A familiar storyline in fiction is a protagonist going to the ends of the earth to be with the one he or she loves. In real life, Kasia Bukowska, an equestrian artist, said goodbye to family, friends, and Los Angeles in 2012 to be with her dream horse in Poland.
From Ponies to Poland
During her first pony ride as a tot, Kasia threw a tantrum when it was time to dismount. She remained in the saddle the whole afternoon. A few years later, Kasia’s father wanted her to spend summers in his home country of Poland.
“He persuaded me, saying I would get to ride every day,” says Kasia. “I fell in love with Poland—the people, the landscape, the horses, and all the foals! After that, I just kept going back every summer.” Returning to California during the school year, Kasia continued taking riding lessons and drawing horses.
Kasia’s home away from home, Hadrian Riding Center in Poland, had foals every summer.
“One year I saw a colt and thought he was the cutest foal I had ever seen,” she says. “There was something special. I just felt like he was ‘the one.’”
Four years after Kasia fell for the colt—his sire was a Holsteiner and his dam Malopołski (a combination of Arabian and Thoroughbred lines)—she became reacquainted with him as a young, full-of-himself stallion. He was named Sławny, which in Polish means “famous.”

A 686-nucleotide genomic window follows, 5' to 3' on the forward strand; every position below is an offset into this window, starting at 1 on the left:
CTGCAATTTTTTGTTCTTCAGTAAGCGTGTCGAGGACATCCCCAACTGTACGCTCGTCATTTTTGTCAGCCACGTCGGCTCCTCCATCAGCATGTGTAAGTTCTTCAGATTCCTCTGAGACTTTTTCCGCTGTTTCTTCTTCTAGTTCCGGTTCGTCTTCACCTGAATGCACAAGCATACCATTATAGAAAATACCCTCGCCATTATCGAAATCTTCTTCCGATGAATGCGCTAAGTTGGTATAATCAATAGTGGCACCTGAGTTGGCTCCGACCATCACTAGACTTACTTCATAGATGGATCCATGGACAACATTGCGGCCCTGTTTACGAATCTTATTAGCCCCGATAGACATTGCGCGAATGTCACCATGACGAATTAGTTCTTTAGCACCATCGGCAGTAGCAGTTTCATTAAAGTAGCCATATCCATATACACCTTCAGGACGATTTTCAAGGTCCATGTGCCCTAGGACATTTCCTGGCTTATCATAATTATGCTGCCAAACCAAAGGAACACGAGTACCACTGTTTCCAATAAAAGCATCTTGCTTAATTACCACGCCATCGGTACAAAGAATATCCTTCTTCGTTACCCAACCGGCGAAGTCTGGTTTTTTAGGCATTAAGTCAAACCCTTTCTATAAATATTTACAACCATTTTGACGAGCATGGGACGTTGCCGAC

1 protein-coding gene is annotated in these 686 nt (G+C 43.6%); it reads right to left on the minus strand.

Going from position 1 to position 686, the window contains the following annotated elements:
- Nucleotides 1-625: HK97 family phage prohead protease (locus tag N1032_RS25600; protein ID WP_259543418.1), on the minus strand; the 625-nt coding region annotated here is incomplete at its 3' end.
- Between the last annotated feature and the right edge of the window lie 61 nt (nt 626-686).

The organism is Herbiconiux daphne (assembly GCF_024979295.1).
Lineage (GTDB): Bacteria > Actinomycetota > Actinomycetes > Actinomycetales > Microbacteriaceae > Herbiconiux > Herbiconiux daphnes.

“I stood by his stall for hours staring at him in awe,” says Kasia. She vowed to own him in the distant future, once he was retired.
Dream Horse, Dream Match
However, Kasia heard Sławny was for sale a mere two years later. She decided to sell both horses she owned at the time, and made a down payment on her dream horse without ever riding him.
Her parents helped her with the payment plan, and the following summer Kasia left for Poland. Her intent was to train Sławny and attend a few horse shows before bringing him home to California.
“After two rides on him and one horse show, I decided to stay in Poland,” says Kasia. “I got the horse I fell in love with, and I wanted to continue training with the man who bred him.”
Teaching private English language lessons helped Kasia support herself and save for her horse-related goals. Meanwhile, when she wasn’t working or at the gym doing CrossFit or Zumba, Kasia was with Sławny.
At the barn she met Kamil, a mounted police officer. Despite a language barrier—Kasia was not fluent in Polish and Kamil did not speak English—a romance blossomed.
A Mysterious Illness
Four months into her relationship with Kamil, Kasia contracted the flu. Just as she started feeling better, her joints swelled. She felt like her skin was ripping and even her clothes hurt. She had high blood pressure, extreme fatigue, migraines that affected her vision, and pain like needles in her limbs.
“[I had] memory loss and I felt like I was digesting glass,” says Kasia.
As she bounced around to three different hospitals because no one knew the cause of her symptoms, Kamil appointed himself Kasia’s unofficial caregiver.